FSC Canada endorses BC First Nations Forest Strategy
February 16, 2021 By B.C. First Nations Forestry Council
The Forest Stewardship Council of Canada (FSC Canada) has announced their full support of the B.C. First Nations Forest Strategy (the ‘Forest Strategy’).
“We applaud FSC for leading by example as the first forest certification system in British Columbia to align themselves with a Forest Strategy informed directly by Nations for over a decade,” says Chief Bill Williams, president and chair of the board for the B.C. First Nations Forestry Council.
Released in May 2019, the Forest Strategy was developed in collaboration with the B.C. Ministry of Forests, Lands, Natural Resource Operations & Rural Development (MFLNRORD) to advance reconciliation and support the implementation of the UN Declaration on the Rights of Indigenous Peoples (UNDRIP). It was fully endorsed by B.C. First Nations through resolutions passed by the Union of B.C. Indian Chiefs, the First Nations Summit, and the B.C. Assembly of First Nations in 2019.
“FSC Canada looks forward to accompanying the B.C. First Nations Forestry Council in the successful implementation of the Forest Strategy, along with an effective commitment from the Government of British Columbia to uphold UNDRIP,” says David Flood, chair of the board for FSC.
François Dufresne, president and CEO of FSC Canada, adds: “The coming into effect of the new FSC standard in 2020 in Canada strengthens the value proposition for First Nations to lead governance and stewardship. FSC is an international certification scheme focused on achieving sustainable forests for all forever.”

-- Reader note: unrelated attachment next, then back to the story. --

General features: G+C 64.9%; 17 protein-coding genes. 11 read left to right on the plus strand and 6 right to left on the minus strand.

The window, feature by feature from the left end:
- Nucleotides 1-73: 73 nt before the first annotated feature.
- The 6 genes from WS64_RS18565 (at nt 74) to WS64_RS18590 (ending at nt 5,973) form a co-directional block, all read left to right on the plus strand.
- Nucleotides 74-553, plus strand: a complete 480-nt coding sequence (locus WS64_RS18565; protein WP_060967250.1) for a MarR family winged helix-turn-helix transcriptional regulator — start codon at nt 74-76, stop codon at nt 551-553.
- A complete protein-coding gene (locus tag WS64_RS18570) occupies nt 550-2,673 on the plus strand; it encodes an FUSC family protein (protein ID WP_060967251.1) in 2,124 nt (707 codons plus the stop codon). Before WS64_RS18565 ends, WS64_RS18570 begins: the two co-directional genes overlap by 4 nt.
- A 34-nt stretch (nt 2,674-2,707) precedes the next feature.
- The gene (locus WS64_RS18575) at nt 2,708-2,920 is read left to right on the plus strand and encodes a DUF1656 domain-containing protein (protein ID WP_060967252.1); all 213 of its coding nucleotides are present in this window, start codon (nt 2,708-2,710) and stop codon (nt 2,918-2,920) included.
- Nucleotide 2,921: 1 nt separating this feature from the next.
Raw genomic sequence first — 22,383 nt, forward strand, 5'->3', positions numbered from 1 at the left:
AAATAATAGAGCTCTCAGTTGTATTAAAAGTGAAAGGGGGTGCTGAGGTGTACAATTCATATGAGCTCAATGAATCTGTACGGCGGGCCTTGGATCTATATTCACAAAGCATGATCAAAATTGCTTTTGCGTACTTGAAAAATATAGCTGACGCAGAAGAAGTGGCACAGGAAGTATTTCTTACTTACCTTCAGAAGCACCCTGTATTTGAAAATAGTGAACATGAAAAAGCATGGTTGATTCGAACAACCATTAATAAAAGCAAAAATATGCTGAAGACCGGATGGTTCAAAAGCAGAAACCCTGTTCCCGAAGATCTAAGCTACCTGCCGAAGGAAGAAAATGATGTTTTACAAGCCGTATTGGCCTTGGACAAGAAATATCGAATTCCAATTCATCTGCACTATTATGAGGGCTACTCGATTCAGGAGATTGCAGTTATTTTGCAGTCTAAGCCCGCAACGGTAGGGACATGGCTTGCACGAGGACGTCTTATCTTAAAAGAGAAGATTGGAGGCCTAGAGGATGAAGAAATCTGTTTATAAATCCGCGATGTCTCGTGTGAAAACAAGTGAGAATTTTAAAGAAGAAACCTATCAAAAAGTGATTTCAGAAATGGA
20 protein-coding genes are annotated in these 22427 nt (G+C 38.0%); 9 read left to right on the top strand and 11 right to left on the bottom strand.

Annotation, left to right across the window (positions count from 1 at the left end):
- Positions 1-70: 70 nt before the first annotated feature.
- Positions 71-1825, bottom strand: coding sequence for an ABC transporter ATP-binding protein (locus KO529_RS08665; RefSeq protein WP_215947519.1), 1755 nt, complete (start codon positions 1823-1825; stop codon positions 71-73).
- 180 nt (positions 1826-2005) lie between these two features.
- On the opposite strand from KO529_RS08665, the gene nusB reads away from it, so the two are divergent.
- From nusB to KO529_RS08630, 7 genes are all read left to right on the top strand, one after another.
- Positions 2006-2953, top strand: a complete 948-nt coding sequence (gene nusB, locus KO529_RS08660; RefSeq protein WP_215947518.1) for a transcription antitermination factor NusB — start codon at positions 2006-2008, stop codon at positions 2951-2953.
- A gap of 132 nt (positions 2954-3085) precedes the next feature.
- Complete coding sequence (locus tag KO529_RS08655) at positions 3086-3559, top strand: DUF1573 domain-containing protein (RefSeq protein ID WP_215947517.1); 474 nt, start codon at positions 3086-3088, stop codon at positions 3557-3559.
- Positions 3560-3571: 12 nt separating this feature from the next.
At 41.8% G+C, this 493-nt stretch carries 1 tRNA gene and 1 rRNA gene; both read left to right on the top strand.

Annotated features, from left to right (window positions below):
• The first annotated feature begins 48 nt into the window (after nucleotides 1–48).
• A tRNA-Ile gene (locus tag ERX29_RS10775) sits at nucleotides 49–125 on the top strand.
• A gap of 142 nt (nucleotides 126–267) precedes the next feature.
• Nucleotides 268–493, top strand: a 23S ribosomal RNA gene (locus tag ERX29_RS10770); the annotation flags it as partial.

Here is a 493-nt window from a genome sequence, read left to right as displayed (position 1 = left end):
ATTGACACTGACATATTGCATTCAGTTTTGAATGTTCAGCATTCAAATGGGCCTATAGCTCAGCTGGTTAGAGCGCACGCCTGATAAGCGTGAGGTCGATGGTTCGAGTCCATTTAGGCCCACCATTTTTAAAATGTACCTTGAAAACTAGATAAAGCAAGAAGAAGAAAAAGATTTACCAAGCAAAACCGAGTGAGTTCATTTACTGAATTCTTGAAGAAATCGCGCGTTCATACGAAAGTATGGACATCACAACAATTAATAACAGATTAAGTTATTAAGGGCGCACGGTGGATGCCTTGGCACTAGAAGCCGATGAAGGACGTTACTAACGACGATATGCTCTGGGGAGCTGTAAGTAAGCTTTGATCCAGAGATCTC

The Forest Strategy outlines six strategic goals and provides a framework to implement UNDRIP and modernize government-to-government relationships through a collaborative approach to forest governance, stewardship, and joint decision-making.
“The Forest Strategy recognizes Nations as governments and rights holders,” says Chief Williams. “The Forest Strategy implements UNDRIP, shared decision-making, and supports partnerships with industry, building a strong, inclusive way forward with First Nations as full partners.”
“Reconciliation is hard work, and it takes all of us,” says Charlene Higgins, CEO of the Forestry Council. “This includes the need for the B.C. government to live up to their commitment to the Nations, put words into action, and fully endorse the Forest Strategy.
“We look forward to continuing our work with the Nations, the new B.C. government, and partners like FSC to increase the role B.C. First Nations should play in the governance and stewardship of forest lands and resources on their territories.”
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